- A rancher charged Tyson and another company $244 million to take care of cattle that didn’t exist.
- He pleaded guilty to the charges last year, which included sending fraudulent invoices.
- A district judge sentenced the Washington, D.C.-based rancher to 11 years in prison.
A rancher has been sentenced to 11 years in prison after being accused of charging Tyson Foods and another company $244 million to care for hundreds of thousands of cattle that did not exist.
The Justice Department said Cody Easterday, who owned Easterday Ranches in Pasco, Washington, defrauded companies for years.
Easterday Ranches had entered into agreements under which it would purchase and feed cattle and the two companies would advance the cost of these to it. Easterday would then pay those costs once the cattle are slaughtered and sold, the DOJ said.
Under the agreements with Tyson, first made in 2014, Easterday Ranches billed Tyson twice a month for the costs associated with raising the cattle to market weight until they were sent for slaughter at Tyson’s plant in Pasco, the DOJ said.
In similar agreements with the second company, which the Justice Department did not name, Easterday Ranches agreed to raise the cattle until they were ready for slaughter in exchange for the other company promoting it to buy capital and money to buy feed.
However, between 2016 and 2020, Easterday submitted “false and fraudulent invoices” for the purported cost of buying and feeding more than 265,000 cattle that his ranch did not purchase and “that did not actually exist,” the DOJ said.
That included sending false invoices to Tyson in May 2020, claiming payment of $5.3 million for about 6,300 head of cattle it had never purchased, the DOJ said.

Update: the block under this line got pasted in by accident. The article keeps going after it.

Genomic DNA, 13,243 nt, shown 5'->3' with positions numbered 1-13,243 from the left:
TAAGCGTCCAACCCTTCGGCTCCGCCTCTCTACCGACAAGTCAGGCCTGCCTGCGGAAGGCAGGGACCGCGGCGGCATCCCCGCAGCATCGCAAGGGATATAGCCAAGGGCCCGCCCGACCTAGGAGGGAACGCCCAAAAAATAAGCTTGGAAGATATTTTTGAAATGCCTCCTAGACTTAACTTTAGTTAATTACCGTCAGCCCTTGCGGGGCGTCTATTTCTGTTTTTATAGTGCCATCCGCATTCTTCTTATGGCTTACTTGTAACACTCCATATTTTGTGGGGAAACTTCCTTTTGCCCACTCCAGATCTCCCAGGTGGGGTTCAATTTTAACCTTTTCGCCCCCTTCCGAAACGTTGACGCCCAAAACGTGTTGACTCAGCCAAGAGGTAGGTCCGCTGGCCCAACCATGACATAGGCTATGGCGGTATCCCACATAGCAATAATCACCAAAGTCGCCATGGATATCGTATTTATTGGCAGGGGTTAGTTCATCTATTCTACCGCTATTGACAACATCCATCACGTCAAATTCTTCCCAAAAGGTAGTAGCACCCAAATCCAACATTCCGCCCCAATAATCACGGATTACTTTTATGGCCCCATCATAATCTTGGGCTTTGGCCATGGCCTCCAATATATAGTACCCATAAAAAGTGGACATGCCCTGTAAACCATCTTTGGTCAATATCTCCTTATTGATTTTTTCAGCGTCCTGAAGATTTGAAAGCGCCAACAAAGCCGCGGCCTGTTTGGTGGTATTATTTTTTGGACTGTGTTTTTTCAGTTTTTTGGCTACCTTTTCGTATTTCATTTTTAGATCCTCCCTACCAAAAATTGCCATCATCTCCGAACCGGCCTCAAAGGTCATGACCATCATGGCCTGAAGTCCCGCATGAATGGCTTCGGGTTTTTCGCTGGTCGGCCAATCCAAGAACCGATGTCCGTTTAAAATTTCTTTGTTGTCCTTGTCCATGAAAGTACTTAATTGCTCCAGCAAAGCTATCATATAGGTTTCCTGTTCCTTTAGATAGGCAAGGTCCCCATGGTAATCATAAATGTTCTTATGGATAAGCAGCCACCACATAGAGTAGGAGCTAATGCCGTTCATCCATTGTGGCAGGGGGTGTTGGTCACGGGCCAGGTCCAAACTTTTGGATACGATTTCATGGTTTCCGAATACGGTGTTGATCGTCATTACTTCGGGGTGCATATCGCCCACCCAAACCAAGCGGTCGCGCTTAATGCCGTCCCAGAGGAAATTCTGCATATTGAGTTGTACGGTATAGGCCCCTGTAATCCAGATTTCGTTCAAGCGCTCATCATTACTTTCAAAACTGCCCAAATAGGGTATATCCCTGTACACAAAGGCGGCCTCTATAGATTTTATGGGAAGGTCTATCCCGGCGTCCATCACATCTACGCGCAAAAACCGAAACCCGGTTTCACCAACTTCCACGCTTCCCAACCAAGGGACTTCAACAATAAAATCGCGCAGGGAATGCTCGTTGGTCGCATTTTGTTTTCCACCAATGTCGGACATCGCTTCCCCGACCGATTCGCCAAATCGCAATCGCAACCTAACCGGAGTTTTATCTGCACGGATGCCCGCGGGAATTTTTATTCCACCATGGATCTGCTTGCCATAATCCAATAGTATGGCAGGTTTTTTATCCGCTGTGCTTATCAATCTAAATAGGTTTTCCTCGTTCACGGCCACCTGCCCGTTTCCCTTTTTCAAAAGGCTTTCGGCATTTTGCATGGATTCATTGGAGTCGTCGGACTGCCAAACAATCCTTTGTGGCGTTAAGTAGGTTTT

In total, Tyson paid Easterday Ranches more than $233 million for the “ghost” cattle, and the other company paid $11 million.
According to the DOJ, Easterday used the proceeds of the fraud for his personal use and also to benefit his company, including covering approximately $200 million in commodity futures contracts for the losses he had incurred.
Easterday also defrauded CME Group by submitting false documents, the DOJ said.
Easterday was charged with wire fraud in March 2021 and pleaded guilty later that month, including paying the companies $244 million in restitution.
Chief Judge Stanley Bastian sentenced Easterday on Tuesday to 11 years in prison and said the case involved “the biggest theft or fraud I have seen in my career”.
The Press-Review quoted his lawyer, Carl Oreskovic, as saying the sentence “took our breath away.”
“We were expecting something different,” Oreskovich said.
As of 2020, Easterday Ranches had more than 22,000 acres of farmland, 150 employees, more than $250 million in revenue and even a private plane and hangar, according to the U.S. Attorney’s office for the Eastern District of Washington.
Easterday Ranches and another of its companies, Easterday Farms, filed for bankruptcy shortly after the fraud was revealed. Over the next 18 months, the companies and their assets — including real estate, farm equipment and aircraft — were liquidated, and Tyson and the other company were able to recoup about $65 million from the bankruptcy process.